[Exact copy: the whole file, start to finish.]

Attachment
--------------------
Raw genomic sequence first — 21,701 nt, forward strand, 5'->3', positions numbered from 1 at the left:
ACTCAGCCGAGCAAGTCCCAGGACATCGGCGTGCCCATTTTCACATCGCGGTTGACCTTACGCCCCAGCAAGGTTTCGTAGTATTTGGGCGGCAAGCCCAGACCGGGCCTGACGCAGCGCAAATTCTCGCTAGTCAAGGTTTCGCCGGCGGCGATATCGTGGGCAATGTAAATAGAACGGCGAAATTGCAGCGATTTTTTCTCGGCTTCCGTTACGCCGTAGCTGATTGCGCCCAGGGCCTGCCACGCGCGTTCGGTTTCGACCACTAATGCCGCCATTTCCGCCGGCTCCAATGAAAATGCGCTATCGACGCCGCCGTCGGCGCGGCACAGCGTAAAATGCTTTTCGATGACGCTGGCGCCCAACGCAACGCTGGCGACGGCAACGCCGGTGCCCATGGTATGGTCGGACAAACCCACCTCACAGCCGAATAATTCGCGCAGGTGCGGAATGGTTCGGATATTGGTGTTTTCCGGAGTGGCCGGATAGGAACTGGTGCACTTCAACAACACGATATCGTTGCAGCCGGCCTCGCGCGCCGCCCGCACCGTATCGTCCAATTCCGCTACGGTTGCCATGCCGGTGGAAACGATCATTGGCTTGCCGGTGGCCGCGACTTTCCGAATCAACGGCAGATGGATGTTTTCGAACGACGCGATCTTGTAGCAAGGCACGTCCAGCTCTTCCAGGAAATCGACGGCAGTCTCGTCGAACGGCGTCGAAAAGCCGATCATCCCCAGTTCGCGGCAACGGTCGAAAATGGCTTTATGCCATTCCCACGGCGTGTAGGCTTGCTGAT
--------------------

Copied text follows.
Raw genomic sequence first — 21,701 nt, forward strand, 5'->3', positions numbered from 1 at the left:
ACTCAGCCGAGCAAGTCCCAGGACATCGGCGTGCCCATTTTCACATCGCGGTTGACCTTACGCCCCAGCAAGGTTTCGTAGTATTTGGGCGGCAAGCCCAGACCGGGCCTGACGCAGCGCAAATTCTCGCTAGTCAAGGTTTCGCCGGCGGCGATATCGTGGGCAATGTAAATAGAACGGCGAAATTGCAGCGATTTTTTCTCGGCTTCCGTTACGCCGTAGCTGATTGCGCCCAGGGCCTGCCACGCGCGTTCGGTTTCGACCACTAATGCCGCCATTTCCGCCGGCTCCAATGAAAATGCGCTATCGACGCCGCCGTCGGCGCGGCACAGCGTAAAATGCTTTTCGATGACGCTGGCGCCCAACGCAACGCTGGCGACGGCAACGCCGGTGCCCATGGTATGGTCGGACAAACCCACCTCACAGCCGAATAATTCGCGCAGGTGCGGAATGGTTCGGATATTGGTGTTTTCCGGAGTGGCCGGATAGGAACTGGTGCACTTCAACAACACGATATCGTTGCAGCCGGCCTCGCGCGCCGCCCGCACCGTATCGTCCAATTCCGCTACGGTTGCCATGCCGGTGGAAACGATCATTGGCTTGCCGGTGGCCGCGACTTTCCGAATCAACGGCAGATGGATGTTTTCGAACGACGCGATCTTGTAGCAAGGCACGTCCAGCTCTTCCAGGAAATCGACGGCAGTCTCGTCGAACGGCGTCGAAAAGCCGATCATCCCCAGTTCGCGGCAACGGTCGAAAATGGCTTTATGCCATTCCCACGGCGTGTAGGCTTGCTGAT